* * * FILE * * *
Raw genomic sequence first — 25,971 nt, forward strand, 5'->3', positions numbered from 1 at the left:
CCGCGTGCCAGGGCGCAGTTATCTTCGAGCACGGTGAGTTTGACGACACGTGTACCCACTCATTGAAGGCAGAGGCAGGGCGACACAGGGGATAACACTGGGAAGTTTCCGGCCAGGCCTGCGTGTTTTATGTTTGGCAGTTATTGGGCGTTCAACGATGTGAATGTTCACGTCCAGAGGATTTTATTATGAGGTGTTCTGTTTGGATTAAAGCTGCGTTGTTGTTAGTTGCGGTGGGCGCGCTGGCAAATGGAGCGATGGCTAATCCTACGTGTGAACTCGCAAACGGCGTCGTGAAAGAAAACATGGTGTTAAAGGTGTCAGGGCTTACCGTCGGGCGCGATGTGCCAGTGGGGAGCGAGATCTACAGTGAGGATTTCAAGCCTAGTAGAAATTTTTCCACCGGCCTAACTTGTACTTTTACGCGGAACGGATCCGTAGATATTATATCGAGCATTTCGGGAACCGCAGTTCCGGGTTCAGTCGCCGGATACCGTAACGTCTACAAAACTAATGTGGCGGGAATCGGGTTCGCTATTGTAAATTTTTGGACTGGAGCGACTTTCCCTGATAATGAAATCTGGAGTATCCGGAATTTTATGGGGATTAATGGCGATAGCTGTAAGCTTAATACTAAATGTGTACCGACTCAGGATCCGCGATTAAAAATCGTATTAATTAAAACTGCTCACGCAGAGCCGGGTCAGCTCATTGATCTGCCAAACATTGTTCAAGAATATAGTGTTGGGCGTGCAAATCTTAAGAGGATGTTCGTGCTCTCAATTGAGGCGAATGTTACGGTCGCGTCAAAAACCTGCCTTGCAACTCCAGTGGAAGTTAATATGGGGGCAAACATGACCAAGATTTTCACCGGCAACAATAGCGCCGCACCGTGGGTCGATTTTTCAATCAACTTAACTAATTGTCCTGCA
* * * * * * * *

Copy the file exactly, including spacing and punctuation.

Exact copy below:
Raw genomic sequence first — 25,971 nt, forward strand, 5'->3', positions numbered from 1 at the left:
CCGCGTGCCAGGGCGCAGTTATCTTCGAGCACGGTGAGTTTGACGACACGTGTACCCACTCATTGAAGGCAGAGGCAGGGCGACACAGGGGATAACACTGGGAAGTTTCCGGCCAGGCCTGCGTGTTTTATGTTTGGCAGTTATTGGGCGTTCAACGATGTGAATGTTCACGTCCAGAGGATTTTATTATGAGGTGTTCTGTTTGGATTAAAGCTGCGTTGTTGTTAGTTGCGGTGGGCGCGCTGGCAAATGGAGCGATGGCTAATCCTACGTGTGAACTCGCAAACGGCGTCGTGAAAGAAAACATGGTGTTAAAGGTGTCAGGGCTTACCGTCGGGCGCGATGTGCCAGTGGGGAGCGAGATCTACAGTGAGGATTTCAAGCCTAGTAGAAATTTTTCCACCGGCCTAACTTGTACTTTTACGCGGAACGGATCCGTAGATATTATATCGAGCATTTCGGGAACCGCAGTTCCGGGTTCAGTCGCCGGATACCGTAACGTCTACAAAACTAATGTGGCGGGAATCGGGTTCGCTATTGTAAATTTTTGGACTGGAGCGACTTTCCCTGATAATGAAATCTGGAGTATCCGGAATTTTATGGGGATTAATGGCGATAGCTGTAAGCTTAATACTAAATGTGTACCGACTCAGGATCCGCGATTAAAAATCGTATTAATTAAAACTGCTCACGCAGAGCCGGGTCAGCTCATTGATCTGCCAAACATTGTTCAAGAATATAGTGTTGGGCGTGCAAATCTTAAGAGGATGTTCGTGCTCTCAATTGAGGCGAATGTTACGGTCGCGTCAAAAACCTGCCTTGCAACTCCAGTGGAAGTTAATATGGGGGCAAACATGACCAAGATTTTCACCGGCAACAATAGCGCCGCACCGTGGGTCGATTTTTCAATCAACTTAACTAATTGTCCTGCA